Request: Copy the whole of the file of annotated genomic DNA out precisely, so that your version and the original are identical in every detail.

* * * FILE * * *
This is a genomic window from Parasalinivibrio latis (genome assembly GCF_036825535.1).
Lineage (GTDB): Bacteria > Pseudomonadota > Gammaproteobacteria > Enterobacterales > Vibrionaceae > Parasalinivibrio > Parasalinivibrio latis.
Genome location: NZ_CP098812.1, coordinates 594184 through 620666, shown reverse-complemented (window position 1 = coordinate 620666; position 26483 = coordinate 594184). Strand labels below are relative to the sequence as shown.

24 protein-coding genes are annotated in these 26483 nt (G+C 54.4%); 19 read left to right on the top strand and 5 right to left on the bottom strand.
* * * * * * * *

This is a genomic window from Parasalinivibrio latis (genome assembly GCF_036825535.1).
Lineage (GTDB): Bacteria > Pseudomonadota > Gammaproteobacteria > Enterobacterales > Vibrionaceae > Parasalinivibrio > Parasalinivibrio latis.
Genome location: NZ_CP098812.1, coordinates 594184 through 620666, shown reverse-complemented (window position 1 = coordinate 620666; position 26483 = coordinate 594184). Strand labels below are relative to the sequence as shown.

24 protein-coding genes are annotated in these 26483 nt (G+C 54.4%); 19 read left to right on the top strand and 5 right to left on the bottom strand.